Thursday, August 11, 2016

Friday Flash: Some Heroics Required

Chuck Wendig gave us a sub-genre mashup this week, and the dice gave me "creature feature" and "sword & sorcery." That's almost too easy a fit, but I was pressed for time, so that was a good thing. In 998 words, I give you:

Some Heroics Required

“You have to, Eeyla. You’re our last hope.”

The knight shifted uncomfortably. She was the last hope? To go after a monster that had destroyed how many knights?

“It’s defeated every other knight in the realm?”

“Well, no.” Lord Altain looked uncomfortable in his turn. “But you have what none of them do. You have magic.”

Eeyla sighed. She might have known. “So some fool of a wizard created a golem that’s run out of control. Why me? Let him fix his own mess.”

The Lord Chancellor grimaced. “The monster ate him for breakfast, minutes after it was created. It had most of the village for elevenses.”

It was the knight’s turn to grimace. It didn’t look like there was any way out. With a small groan for the joints that had been sprained too often, she rose and began gathering her weapons. “Where will I find this...creature?”

Lord Altain gave her an incredulous look, but refrained from comment. “Just follow the trail of death and devastation.”

She didn’t like the sound of that. She hoped the reports of destruction were exaggerated.

Two hours later, Eeyla was forced to admit that the reports were, if anything, an understatement. She rode her light mount, keeping to a canter as she approached the village where the creature was last reported. Her heavy warhorse followed on a lead rein. He’d be needed soon enough, and needed as fresh as could be, too. She drew up at the edge of the village.

She could only tell it had been a village by the bodies strewn about. Every structure had been reduced to rubble—kindling and gravel, she thought, looking at the ruins of the wattle-and-daub buildings. The dead had been flung about, many missing limbs.

“Playing with its food,” Eeyla muttered. The creature, sated, continued to kill. Lord Altain was right. She had to do this, and she needed to move fast. How many more villages had it devastated in the hours since leaving this one?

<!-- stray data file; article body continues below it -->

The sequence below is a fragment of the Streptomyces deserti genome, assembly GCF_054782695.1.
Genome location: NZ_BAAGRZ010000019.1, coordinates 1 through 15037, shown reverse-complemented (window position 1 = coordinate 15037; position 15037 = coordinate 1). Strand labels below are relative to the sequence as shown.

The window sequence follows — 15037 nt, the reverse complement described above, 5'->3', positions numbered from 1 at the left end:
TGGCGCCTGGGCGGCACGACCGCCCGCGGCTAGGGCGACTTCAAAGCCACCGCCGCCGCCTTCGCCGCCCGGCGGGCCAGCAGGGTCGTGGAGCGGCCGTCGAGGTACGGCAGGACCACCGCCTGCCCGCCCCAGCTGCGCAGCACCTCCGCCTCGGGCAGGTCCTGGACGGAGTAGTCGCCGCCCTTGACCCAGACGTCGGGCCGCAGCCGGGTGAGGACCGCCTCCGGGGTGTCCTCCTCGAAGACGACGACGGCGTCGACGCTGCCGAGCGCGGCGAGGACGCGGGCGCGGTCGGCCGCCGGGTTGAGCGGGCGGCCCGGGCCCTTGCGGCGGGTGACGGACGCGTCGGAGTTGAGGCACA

It didn’t take long to get an answer to that question. The trail of destruction required no wood-craft to follow. Eeyla rode through the remains of three villages, and found half a dozen crofts or small farms that had suffered likewise.

She had drawn up to listen more closely to the distant sounds of battle when the first man ran past her, fleeing back up the trail of destruction. Terror contorted his face, and he didn’t seem to notice the knight and two horses in his path.

He wasn’t the only villager to flee, only the fastest. Others soon followed in a thickening stream, most too focused on their flight to respond to Eeyla’s presence. A few called to her to turn back, to fly while she could.

Eeyla didn’t turn back. She set her spear, loosened her sword in its sheath, and ran through all the spells she could think of that might be of use. She didn’t think the thing would listen to a command to, “Begone, fiend!” Instead, she concentrated on spells that would give her weapons greater force and accuracy. Which knights had been killed? Yes, at least one was stronger and faster than she was. She would need her magic.

Maybe she could combine the double-force spell with some lightning.